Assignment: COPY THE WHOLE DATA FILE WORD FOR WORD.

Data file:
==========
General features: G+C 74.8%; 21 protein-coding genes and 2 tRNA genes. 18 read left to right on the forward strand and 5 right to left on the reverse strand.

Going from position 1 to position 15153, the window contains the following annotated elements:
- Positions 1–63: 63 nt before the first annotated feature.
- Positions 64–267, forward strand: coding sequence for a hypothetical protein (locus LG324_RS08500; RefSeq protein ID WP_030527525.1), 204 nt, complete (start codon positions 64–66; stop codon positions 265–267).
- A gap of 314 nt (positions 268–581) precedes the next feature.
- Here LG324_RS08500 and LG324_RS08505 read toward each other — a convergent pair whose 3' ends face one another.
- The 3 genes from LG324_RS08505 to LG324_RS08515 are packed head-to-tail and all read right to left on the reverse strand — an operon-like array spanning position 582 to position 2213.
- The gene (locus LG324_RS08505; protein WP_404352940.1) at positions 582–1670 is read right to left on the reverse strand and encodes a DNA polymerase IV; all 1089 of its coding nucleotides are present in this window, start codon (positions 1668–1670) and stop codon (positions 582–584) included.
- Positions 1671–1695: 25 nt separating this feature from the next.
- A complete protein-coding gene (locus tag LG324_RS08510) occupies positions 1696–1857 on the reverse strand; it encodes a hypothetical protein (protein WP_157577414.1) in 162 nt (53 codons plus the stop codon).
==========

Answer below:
General features: G+C 74.8%; 21 protein-coding genes and 2 tRNA genes. 18 read left to right on the forward strand and 5 right to left on the reverse strand.

Going from position 1 to position 15153, the window contains the following annotated elements:
- Positions 1–63: 63 nt before the first annotated feature.
- Positions 64–267, forward strand: coding sequence for a hypothetical protein (locus LG324_RS08500; RefSeq protein ID WP_030527525.1), 204 nt, complete (start codon positions 64–66; stop codon positions 265–267).
- A gap of 314 nt (positions 268–581) precedes the next feature.
- Here LG324_RS08500 and LG324_RS08505 read toward each other — a convergent pair whose 3' ends face one another.
- The 3 genes from LG324_RS08505 to LG324_RS08515 are packed head-to-tail and all read right to left on the reverse strand — an operon-like array spanning position 582 to position 2213.
- The gene (locus LG324_RS08505; protein WP_404352940.1) at positions 582–1670 is read right to left on the reverse strand and encodes a DNA polymerase IV; all 1089 of its coding nucleotides are present in this window, start codon (positions 1668–1670) and stop codon (positions 582–584) included.
- Positions 1671–1695: 25 nt separating this feature from the next.
- A complete protein-coding gene (locus tag LG324_RS08510) occupies positions 1696–1857 on the reverse strand; it encodes a hypothetical protein (protein WP_157577414.1) in 162 nt (53 codons plus the stop codon).